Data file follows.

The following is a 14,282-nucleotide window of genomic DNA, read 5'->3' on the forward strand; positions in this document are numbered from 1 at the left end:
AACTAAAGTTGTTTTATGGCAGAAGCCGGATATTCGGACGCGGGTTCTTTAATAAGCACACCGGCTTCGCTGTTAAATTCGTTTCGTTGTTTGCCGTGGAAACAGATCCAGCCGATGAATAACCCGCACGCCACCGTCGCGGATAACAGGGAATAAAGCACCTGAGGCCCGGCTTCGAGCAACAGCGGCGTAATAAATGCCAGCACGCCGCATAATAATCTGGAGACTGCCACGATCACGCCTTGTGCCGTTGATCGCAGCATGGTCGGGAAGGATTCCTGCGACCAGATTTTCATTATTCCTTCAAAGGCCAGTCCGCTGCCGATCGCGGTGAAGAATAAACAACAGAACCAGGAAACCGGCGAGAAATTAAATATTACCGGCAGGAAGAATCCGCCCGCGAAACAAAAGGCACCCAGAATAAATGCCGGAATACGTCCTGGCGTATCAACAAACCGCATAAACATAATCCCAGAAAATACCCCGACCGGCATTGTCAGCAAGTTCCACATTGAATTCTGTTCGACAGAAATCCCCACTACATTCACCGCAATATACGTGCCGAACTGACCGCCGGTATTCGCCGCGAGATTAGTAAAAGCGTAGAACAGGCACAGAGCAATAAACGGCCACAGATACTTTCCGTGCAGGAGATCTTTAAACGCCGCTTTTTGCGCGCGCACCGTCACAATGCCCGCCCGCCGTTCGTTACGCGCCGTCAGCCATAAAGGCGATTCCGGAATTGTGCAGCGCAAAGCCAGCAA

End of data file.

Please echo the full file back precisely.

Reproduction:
The following is a 14,282-nucleotide window of genomic DNA, read 5'->3' on the forward strand; positions in this document are numbered from 1 at the left end:
AACTAAAGTTGTTTTATGGCAGAAGCCGGATATTCGGACGCGGGTTCTTTAATAAGCACACCGGCTTCGCTGTTAAATTCGTTTCGTTGTTTGCCGTGGAAACAGATCCAGCCGATGAATAACCCGCACGCCACCGTCGCGGATAACAGGGAATAAAGCACCTGAGGCCCGGCTTCGAGCAACAGCGGCGTAATAAATGCCAGCACGCCGCATAATAATCTGGAGACTGCCACGATCACGCCTTGTGCCGTTGATCGCAGCATGGTCGGGAAGGATTCCTGCGACCAGATTTTCATTATTCCTTCAAAGGCCAGTCCGCTGCCGATCGCGGTGAAGAATAAACAACAGAACCAGGAAACCGGCGAGAAATTAAATATTACCGGCAGGAAGAATCCGCCCGCGAAACAAAAGGCACCCAGAATAAATGCCGGAATACGTCCTGGCGTATCAACAAACCGCATAAACATAATCCCAGAAAATACCCCGACCGGCATTGTCAGCAAGTTCCACATTGAATTCTGTTCGACAGAAATCCCCACTACATTCACCGCAATATACGTGCCGAACTGACCGCCGGTATTCGCCGCGAGATTAGTAAAAGCGTAGAACAGGCACAGAGCAATAAACGGCCACAGATACTTTCCGTGCAGGAGATCTTTAAACGCCGCTTTTTGCGCGCGCACCGTCACAATGCCCGCCCGCCGTTCGTTACGCGCCGTCAGCCATAAAGGCGATTCCGGAATTGTGCAGCGCAAAGCCAGCAA